BootGod wrote:
Also, I've wondered if the 108/109/118 is even a custom Namco chip, or if it's a general purpose chip they just liked to use. On DxROM boards, the pcb description for the chip is "CAS 108/109". Does anyone know what CAS might stand for?


Not sure what it stands for in this context. In DRAM-based systems, it can mean Column Access Strobe (you might have a setting like this in your PC's BIOS) but that obviously isn't relevant here.

I don't think the N109 (or any of that series) is a general-purpose chip. What would it have been used for? Not too many systems of that era besides the NES had separate PRG and CHR buses.

Incidentally, I'm curious how the title for the Namco 106 chip was determined. All the N106 boards in your list have black blobs. Have you ever seen one that was in a standard DIP or Shrink-DIP package?


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PostPosted: Tue Jul 03, 2007 5:18 am 
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Here you are my undestanding of the facts :

- Nintendo released the famicom in Japan and allowed game companies to get games licenced for their console (in 1983)
- The famicom has a great sucess, so of course Namco wich is a big game company developped software for it (in ~1985)
- Very fastly Namco wasn't satisfacted with the NROM configurations, and were one of the first company to devlopp other mappers
- Namco made their own custom chips, all labelled 10x for their famicom games (I'm not sure if they are even manufactured by Namco or not)
- One of those chips appear to be the 108 or 109, I assume the 109 is a small revision of the 108. They happen to allow great possibilities (for their time), including bankswitching of very small CHR ROM banks and PRG ROM banks (in 1986)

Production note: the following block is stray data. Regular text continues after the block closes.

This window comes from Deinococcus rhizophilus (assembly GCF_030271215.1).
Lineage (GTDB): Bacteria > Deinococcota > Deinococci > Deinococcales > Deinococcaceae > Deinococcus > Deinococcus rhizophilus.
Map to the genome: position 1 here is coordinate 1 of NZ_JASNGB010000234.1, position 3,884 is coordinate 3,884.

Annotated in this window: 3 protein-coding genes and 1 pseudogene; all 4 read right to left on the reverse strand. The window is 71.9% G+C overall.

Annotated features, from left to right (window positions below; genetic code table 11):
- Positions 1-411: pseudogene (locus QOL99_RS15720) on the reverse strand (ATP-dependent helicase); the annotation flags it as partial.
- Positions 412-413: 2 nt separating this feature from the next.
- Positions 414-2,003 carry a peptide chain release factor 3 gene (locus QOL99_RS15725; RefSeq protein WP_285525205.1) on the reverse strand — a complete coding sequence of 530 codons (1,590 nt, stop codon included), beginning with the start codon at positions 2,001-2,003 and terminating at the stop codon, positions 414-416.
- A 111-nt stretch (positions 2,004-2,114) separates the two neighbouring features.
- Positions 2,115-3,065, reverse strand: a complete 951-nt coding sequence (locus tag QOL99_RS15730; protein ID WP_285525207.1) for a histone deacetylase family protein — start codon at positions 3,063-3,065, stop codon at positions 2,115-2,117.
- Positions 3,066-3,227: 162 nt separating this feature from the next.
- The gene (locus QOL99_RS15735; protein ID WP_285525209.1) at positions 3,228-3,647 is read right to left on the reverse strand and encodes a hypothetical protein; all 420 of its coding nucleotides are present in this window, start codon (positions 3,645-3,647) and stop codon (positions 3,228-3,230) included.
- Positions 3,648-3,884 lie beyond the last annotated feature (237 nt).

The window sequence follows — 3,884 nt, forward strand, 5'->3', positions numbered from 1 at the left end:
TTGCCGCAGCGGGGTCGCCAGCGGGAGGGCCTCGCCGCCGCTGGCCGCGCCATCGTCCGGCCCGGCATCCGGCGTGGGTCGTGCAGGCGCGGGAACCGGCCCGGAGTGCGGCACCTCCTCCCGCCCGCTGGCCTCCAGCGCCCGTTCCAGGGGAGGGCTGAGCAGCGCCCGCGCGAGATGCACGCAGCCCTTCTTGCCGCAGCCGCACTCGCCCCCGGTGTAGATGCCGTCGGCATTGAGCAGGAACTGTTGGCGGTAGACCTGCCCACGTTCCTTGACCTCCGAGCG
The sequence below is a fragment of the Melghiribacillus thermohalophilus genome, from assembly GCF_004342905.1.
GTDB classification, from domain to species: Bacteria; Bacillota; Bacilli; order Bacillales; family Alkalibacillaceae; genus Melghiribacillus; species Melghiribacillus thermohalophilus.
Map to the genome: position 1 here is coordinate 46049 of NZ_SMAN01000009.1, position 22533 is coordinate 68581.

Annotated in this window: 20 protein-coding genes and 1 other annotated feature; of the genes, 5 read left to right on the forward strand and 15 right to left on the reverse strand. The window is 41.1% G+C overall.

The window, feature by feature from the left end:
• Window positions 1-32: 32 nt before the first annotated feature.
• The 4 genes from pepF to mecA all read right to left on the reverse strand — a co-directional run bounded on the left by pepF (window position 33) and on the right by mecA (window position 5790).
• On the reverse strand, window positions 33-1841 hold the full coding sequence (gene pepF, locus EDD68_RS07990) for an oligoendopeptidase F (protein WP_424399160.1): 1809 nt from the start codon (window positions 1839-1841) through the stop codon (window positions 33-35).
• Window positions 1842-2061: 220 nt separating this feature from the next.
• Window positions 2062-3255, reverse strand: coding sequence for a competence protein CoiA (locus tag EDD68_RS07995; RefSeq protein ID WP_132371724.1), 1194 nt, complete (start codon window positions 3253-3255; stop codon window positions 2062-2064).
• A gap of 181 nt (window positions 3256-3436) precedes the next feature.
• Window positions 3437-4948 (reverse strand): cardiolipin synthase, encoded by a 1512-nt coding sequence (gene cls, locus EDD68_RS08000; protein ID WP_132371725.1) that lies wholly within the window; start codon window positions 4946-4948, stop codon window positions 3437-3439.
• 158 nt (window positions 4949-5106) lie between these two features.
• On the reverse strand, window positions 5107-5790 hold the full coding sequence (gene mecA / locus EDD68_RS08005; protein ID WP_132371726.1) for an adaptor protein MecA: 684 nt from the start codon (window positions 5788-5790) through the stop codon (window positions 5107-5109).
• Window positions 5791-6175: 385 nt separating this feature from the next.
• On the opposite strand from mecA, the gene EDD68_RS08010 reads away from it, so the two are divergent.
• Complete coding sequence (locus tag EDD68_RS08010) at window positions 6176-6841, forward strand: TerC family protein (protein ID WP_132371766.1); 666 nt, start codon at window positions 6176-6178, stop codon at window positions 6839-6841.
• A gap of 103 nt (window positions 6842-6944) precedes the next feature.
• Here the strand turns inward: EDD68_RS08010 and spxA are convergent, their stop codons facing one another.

- This inspired Nintendo to devlopp their own different chip to use in their cartridges, the MMC1. Any other game company developping software but not manufacturing cartridges was invited to use this chip as well for their games (in 1987)
- As many games using the N108/109 were sucessfull, Namco decided to port them to the states. However, nobody were officially allowed to make their own cartridge for the NES, only for the famicom (including Namco).
- As all Nintendo made mappers, including the just-released MMC1 didn't have much of the 108/109 possibilities, Namco succeded to persuade Nintendo to made cartridge boards accepting their 108/109 chip. (Nintendo called them DEROM for some reason)
- Tengen collaborated with Namco somehow, and ported Gauntlet on the NES using the famous N109 chip and using 4-screen mirroring. Nintendo released this on another cartridge board called DRROM.
- Tengen and Nintendo has entered in war : As a result, Tengen begin to made their own unlicenced cartridges with their own lockout chip.
- Tengen wanted to release their own cartridge with the N109 chip as well, and developped/ported it to the MIMIC-1 wich is pretty much the same chip.
- Nintendo continued to release a few N109 made cartridge, but probably their supply of 109 ran out or something, and they found the chip interesting. So, they developped their MMC3 based on the 109 with a lot of improvements and new features. This will allow them to release games using the N109 with boards using the brand new MMC3 as well (Gaunlet for example).
- Tengen themsevles weren't satisfacted with the possibilities of the N109 (called MIMIC-1) any longer as well, so they developped their own MMC3-based chip (they got the wokings of the MMC3 in a way or another) with a few different features here and there, with an internal CIC, called RAMBO-1.
- Tengen reconciliated with Nintendo and all
- Romhackers started to dump NES and famicom cartridges.
- They assigned MMC3 cartridges to mapper 4.
- They did notice the carts with the N109, the MIMIC-1 were working in a very similar way as the MMC3, and they throught it would be simpler to assign all of these simply to mapper 4.
- A few games does not quite work just as well with mapper 4.